Meiosis is the process by which replicated chromosomes undergo two nuclear divisions to produce four haploid cells, also called meiocytes (sperms and eggs). Diploid (2n) organisms rely on meiosis to produce meiocytes, which have half the ploidy of the parents, for sexual reproduction. Halving the ploidy in meiocytes is essential for restoring the genetic content of the zygote to that of the parents. Meiosis uses similar mechanisms as those employed during mitosis to accomplish the separation and redistribution of chromosomes. However, several features, namely, the pairing and genetic recombination between homologous chromosomes, are unique to meiosis.

The steps leading up to meiosis are similar to those of mitosis – the centrioles and chromosomes are replicated. The amount of DNA in the cell has doubled, and the ploidy of the cell remains the same as before, at 2n. In meiosis I, the phases are analogous to mitosis: prophase I, metaphase I, anaphase I, and telophase I (below figure). Meiosis I proceeds directly to meiosis II without going through interphase.

Meiosis I is unique in that genetic diversity is generated through crossing over and random positioning of homologous chromosomes (bivalent chromosomes). In addition, in meiosis I, the chromosomal number is reduced from diploid (2n) to haploid (n) during this process. (See figure below, where meiosis I begins with a diploid (2n = 4) cell and ends with two haploid (n = 2) cells.) In humans (2n = 46), who have 23 pairs of chromosomes, the number of chromosomes is reduced by half at the end of meiosis I (n = 23).


Prophase I

During prophase I, chromosomal condensation allows chromosomes to be viewed under the microscope. In late prophase I, homologous chromosomes (also called bivalent chromosomes, or bivalents) pair laterally, or side-by-side. At this time they are said to be in synapsis. During synapsis, crossovers – cross-connections that form from breakage and rejoining between sister chromatids – can occur between the paired bivalents, leading to genetic recombination (exchange of genetic material) between the strands involved. The point where a crossover occurs is called a chiasma (plural chiasmata) (see below figure). In figure below, following crossing over, the blue and red chromosomes, which originally carried AA and aa alleles, respectively, now carry Aa alleles in both chromosomes at the end of prophase I. Note that these bivalents have two chromosomes and four chromatids, with one chromosome originating from each parent.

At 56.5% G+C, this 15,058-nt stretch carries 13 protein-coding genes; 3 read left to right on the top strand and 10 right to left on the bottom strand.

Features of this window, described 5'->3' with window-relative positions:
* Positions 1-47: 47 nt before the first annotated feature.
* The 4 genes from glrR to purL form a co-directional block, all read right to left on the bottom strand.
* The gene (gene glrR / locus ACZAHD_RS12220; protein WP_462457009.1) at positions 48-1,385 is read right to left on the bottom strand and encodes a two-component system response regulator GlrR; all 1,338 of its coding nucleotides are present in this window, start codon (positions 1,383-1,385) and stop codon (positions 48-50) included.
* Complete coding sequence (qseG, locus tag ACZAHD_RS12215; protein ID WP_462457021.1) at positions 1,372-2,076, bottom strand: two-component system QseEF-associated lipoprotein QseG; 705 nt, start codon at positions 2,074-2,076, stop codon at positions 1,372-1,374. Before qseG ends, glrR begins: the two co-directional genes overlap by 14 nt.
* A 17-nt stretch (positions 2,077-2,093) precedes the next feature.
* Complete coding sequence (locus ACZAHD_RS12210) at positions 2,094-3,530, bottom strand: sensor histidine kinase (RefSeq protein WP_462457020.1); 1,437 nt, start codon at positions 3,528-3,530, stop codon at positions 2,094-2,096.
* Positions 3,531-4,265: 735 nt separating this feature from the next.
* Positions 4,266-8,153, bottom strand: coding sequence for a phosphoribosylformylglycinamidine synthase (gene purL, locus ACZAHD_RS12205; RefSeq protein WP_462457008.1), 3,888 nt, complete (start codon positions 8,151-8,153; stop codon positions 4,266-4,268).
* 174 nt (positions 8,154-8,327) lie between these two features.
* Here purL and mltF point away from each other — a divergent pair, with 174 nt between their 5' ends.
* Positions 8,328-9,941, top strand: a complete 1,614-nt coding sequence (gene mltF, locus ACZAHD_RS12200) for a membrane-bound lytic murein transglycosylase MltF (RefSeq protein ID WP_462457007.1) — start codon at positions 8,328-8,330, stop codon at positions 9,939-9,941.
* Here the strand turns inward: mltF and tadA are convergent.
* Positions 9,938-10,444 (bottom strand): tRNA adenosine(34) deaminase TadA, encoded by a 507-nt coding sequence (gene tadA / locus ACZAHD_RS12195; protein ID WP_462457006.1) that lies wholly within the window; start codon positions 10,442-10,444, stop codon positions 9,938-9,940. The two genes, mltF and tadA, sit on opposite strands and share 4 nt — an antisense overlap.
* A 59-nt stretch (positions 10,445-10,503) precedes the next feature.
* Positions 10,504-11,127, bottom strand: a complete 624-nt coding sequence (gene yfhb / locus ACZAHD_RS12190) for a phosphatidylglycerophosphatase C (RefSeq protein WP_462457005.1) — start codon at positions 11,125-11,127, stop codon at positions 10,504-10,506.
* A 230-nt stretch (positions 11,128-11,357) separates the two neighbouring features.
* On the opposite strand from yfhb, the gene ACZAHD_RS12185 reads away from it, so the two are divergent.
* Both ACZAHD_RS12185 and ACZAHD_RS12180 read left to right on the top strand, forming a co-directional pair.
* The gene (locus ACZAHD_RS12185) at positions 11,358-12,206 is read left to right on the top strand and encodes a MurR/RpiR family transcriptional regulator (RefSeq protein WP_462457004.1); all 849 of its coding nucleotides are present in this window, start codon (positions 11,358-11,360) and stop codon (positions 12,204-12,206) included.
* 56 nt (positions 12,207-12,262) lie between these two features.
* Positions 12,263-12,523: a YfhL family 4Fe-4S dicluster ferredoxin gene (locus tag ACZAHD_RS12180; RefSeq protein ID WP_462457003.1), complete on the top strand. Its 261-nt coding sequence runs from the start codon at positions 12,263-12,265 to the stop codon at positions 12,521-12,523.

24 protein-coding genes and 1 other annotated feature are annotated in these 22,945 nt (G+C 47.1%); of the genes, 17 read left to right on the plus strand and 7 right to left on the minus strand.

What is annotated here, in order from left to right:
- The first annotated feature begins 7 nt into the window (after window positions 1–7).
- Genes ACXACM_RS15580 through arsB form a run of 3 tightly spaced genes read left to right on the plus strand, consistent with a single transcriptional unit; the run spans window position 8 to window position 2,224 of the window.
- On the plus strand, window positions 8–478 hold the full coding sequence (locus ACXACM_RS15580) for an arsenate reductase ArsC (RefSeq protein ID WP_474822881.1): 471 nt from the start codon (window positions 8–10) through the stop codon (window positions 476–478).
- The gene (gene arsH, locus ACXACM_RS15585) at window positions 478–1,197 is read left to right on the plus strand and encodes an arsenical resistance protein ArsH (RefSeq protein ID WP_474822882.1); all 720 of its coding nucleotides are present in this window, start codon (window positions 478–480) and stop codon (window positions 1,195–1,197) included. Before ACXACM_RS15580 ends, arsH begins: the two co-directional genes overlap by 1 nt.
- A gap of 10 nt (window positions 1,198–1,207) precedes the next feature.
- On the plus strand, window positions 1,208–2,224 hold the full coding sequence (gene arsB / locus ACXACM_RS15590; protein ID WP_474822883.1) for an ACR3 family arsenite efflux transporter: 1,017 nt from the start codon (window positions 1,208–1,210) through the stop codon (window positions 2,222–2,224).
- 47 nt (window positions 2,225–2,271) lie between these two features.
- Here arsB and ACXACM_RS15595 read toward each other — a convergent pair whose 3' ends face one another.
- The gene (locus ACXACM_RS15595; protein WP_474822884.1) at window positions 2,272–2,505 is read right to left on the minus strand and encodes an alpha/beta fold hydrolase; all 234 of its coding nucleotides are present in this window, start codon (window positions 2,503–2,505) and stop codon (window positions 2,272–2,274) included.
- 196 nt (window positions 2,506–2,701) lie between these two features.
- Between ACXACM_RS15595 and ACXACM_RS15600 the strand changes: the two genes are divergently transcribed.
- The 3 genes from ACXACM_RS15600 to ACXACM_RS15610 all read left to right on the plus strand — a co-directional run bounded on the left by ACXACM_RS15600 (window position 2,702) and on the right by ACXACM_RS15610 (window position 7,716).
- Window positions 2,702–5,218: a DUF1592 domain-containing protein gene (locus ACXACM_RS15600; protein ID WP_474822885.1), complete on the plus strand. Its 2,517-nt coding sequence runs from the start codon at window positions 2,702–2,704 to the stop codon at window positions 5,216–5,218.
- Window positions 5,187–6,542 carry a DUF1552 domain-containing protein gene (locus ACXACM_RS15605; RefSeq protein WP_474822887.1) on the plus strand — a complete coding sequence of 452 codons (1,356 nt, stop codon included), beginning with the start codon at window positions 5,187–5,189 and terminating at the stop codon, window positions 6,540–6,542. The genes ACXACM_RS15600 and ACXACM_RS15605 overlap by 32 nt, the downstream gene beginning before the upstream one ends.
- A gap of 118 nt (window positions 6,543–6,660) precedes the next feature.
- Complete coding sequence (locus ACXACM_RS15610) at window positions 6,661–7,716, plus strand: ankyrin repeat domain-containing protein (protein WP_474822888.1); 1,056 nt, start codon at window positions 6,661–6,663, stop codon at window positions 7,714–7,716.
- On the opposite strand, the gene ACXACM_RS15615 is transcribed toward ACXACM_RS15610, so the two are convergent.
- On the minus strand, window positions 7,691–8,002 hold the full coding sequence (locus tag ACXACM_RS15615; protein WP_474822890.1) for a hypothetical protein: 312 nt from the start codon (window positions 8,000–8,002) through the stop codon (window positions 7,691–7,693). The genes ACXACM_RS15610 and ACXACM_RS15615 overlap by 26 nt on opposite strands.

Metaphase I

In metaphase I, each pair of bivalents (two chromosomes, four chromatids total) align on the metaphase plate. This is different from metaphase in mitosis, where all chromosomes align single file on the metaphase plate. The position of each chromosome in the bivalents is random - either parental homolog can appear on each side. This means that there is a 50-50 chance for the daughter cells to get either the mother's or father's homolog for each chromosome (see figure below). As shown in the below figure, during metaphase I, bivalents from either parent can align on either side of the cell. In an organism with two sets of chromosomes, there are four ways in which the chromosomes can be arranged, resulting in differences in chromosomal distribution in daughter cells after meiosis I. (A diploid organism with 2n chromosomes will have 2n possible combinations or ways of arranging its chromosomes during metaphase I.)

diploid cell with 2 pairs of chromosomes

In a diploid cell with 2 pairs of chromosomes, there are 4 ways to arrange the chromosomes during metaphase I.

Anaphase I

In anaphase I, homologous chromosomes separate. Homologous chromosomes, each containing two chromatids, move to separate poles. Unlike in mitosis, the centromeres do not split and sister chromatids remain paired in anaphase I.

Telophase I and Cytokinesis

In telophase I, the homologs of each bivalent arrive at opposite poles of the cell, and a new nuclear membrane forms around each set of chromosomes. Cytokinesis then divides the cell into two daughter cells. Each of the two daughter cells is now haploid (n), with half the number of chromosomes per nucleus as in meiosis I. In some species, the nuclear membrane briefly forms around the chromosomes, while in others it does not. The cell now proceeds into meiosis II, with the chromosomes remaining condensed.